Microscopy & Microanalysis 2009 Meeting
July 26-30, 2009
Richmond, Virginia, USA
Pre-meeting Sunday Short Courses
GFP Cytochrome C in BHK cells
Courtesy of Brian Herman
These full-day courses run from 8:30 AM to 5:00 PM on Sunday.
Morning and afternoon coffee breaks are provided; lunch is on your own from on-site vendors.
Each course has a fee of $150 ($220 after June 15, 2009).
X-10 Electron Tomography in Life and Material Sciences
Ilke Arslan and Montserrat Barcena
This short course will explain the basics of tomography, the experimental setups, and the instrumental prerequisites, illustrated by application examples. Bright-field, energy-filtered, and STEM tomographic methods will be discussed, emphasizing high resolution for materials applications, and low-dose cryo imaging for biological applications. A variety of reconstruction algorithms will be covered, as well as a survey of 3-D analysis and visualization methods. We intend the course to be of interest to both beginners and already-experienced users of electron tomography.
X-11 Cryo-preparation and immuno-labeling for TEM
Kent McDonald and Helmut Gnaegi
In this course, we will briefly review why cryotechniques for specimen preparation ensure the best available preservation of cellular fine structure. We will discuss some low-cost alternatives for those wishing to get started with cryomethods, as well as demonstrate some of the latest equipment and techniques for high pressure freezing and cryosectioning. CryoSEM, freeze fracture, and the Tokuyasu method for immunolabeling will also be discussed. Persons taking this course should leave with a working knowledge of these cryotechniques, which they can apply immediately to their own research, whether it involves tomography, cryosectioning, or EM immunolabeling.
X-12 Digital Imaging 102: Image Processing and Analysis
Detailed live illustrations of the various steps for enhancing images for presentation and extracting numeric data for analysis. Comparison of various approaches applied to representative images is shown with basic but minimal theory. Morning: Survey of the principal operations for image processing - removal of random noise, correction of nonuniform brightness, enhancement of edges and local detail, corrections for focus problems, etc. Afternoon: Image thresholding, morphological processing of the binary images, delineation of features of interest for measuremens of object density (or color), position, size and shape, stereological intepretation of data.
X-13 Digital Imaging 101: Scientific Imaging with Photoshop
The workflow for scientific digital images will be presented. Optimization of images for display, prints, reports, posters, and publications will be demonstrated using Adobe Photoshop. Printers will be discussed in detail with emphasis on the most affordable solutions. Topics include: Use of histogram stretching and gamma correction for achieving publication quality prints; workflow for scanning negatives and prints at maximum resolution; calibration of scanners; best practices, formats, and standards for archiving scientific digital images; the ethics of scientific imaging.
X-14 Focused Ion Beam Methods
Joe Michael and Lucille Giannuzzi
The use of single platform FIB and dual platform FIB/SEM instruments in materials and biological science laboratories is growing rapidly. The versatility and the capabilities of these tools are also rapidly improving. This course will first cover ion/solid interactions that are so important for a user of FIB instrumentation to understand. We will then discuss techniques of sample preparation for SEM and TEM. The course will conclude with discussions of 3D applications and nanofabrication.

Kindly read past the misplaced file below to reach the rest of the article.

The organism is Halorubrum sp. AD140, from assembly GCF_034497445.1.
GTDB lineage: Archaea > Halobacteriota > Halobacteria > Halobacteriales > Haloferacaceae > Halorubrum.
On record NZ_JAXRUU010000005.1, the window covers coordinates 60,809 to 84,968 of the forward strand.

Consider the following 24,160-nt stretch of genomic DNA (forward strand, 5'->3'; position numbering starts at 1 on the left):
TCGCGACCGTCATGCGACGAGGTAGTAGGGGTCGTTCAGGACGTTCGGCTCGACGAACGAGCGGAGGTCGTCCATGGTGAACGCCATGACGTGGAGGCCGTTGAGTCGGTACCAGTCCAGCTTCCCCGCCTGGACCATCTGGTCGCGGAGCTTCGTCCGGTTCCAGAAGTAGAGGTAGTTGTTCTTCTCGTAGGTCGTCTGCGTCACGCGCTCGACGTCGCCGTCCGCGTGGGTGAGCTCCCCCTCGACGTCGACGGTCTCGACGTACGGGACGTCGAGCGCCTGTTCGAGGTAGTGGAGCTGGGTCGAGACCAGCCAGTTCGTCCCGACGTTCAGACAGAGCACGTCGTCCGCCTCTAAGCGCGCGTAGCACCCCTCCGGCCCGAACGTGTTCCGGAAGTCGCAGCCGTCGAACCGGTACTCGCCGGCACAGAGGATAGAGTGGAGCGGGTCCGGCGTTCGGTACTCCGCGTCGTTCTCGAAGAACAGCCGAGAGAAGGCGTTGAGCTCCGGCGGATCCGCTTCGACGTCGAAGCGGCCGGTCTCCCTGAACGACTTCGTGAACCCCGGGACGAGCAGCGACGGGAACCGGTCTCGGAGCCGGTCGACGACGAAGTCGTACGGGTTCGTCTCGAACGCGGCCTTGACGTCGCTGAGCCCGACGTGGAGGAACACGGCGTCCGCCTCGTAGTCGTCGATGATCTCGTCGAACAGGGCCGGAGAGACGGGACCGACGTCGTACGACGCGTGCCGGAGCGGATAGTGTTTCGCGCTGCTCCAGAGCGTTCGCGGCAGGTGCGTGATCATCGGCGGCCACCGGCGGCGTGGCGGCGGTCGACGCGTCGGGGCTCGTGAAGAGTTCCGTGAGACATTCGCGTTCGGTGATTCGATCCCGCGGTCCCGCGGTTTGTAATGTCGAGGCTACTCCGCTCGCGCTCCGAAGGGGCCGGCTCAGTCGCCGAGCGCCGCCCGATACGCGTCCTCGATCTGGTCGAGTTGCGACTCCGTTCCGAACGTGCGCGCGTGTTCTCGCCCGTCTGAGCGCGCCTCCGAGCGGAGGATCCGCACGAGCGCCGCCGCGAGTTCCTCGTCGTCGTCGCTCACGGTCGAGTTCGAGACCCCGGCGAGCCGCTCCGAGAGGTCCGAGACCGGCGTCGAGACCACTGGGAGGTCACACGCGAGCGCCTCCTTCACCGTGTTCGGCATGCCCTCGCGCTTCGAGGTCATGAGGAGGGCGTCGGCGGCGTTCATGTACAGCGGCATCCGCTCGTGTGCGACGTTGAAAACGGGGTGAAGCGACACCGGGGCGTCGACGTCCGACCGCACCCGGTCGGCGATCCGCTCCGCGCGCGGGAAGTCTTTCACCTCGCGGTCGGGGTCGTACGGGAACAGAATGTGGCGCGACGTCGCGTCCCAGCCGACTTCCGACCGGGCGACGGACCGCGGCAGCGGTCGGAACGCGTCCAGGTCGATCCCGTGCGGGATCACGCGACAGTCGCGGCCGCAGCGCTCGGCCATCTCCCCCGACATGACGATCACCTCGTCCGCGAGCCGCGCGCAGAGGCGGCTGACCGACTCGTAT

X-15 Live Cell Imaging Using Fluorescence Methods
Microscopic imaging tools are one of the principal methodologies applied to the living system. This day-long workshop concentrates on live cell imaging using fluorescence methods, focusing on optimization of the entire microscope system. The goal is to collect the highest quality, most robust quantitative data without perturbing the cells being imaged. Lectures on the fluorescent proteins will be presented as well as discussions of the merits of newer methods such as TIRF and multiphoton imaging. Demonstrations using cutting edge integrated systems from the major manufacturers will conclude the lectures: hands on experience of the power of live cell imaging approaches.
X-16 Imaging and Analysis with Variable Pressure or Environmental SEM
Brendan J. Griffin
This short course aims to take the challenge out of imaging in variable pressure SEM mode. We will sequenÂtially address VPSEM column compoÂnents and operation, electron (SE and BSE), light (CL) imaging and x-ray analysis strategies and detectors for both biological and materials samples. Procedures for monitoring instrument performance and optimizing image quality will then be presented. ExÂamples of the novel charge-related contrasts available in VPSEM will also be discussed. The appropriate use of hot, cool and cold stages is included. The course will conclude with invited manufacturer presentations on new developments. A CD with lecture PDFs is provided.
X 17 Interpretation of Microstructures 101 and Beyond
This intensive course is designed for anybody who interprets microstructures Ð lab technicians, engineers, quality control personnel, failure analysts, designers. The meaning of general terminology such as equiaxed, grainflow, hotworked, duplex grainsize, will be defined and illustrated. Structures of steels, cast irons and tool steels are correlated to heat treatment, mechanical properties, phase diagrams and TTT diagrams. Microstructure features identifying the families of stainless steels are discussed as are the structures of superalloys, titanium, copper and aluminum alloys. Welding, cold rolling, casting and other manufacturing processes influence the microstructures in very specific ways. Learn how to read these markers.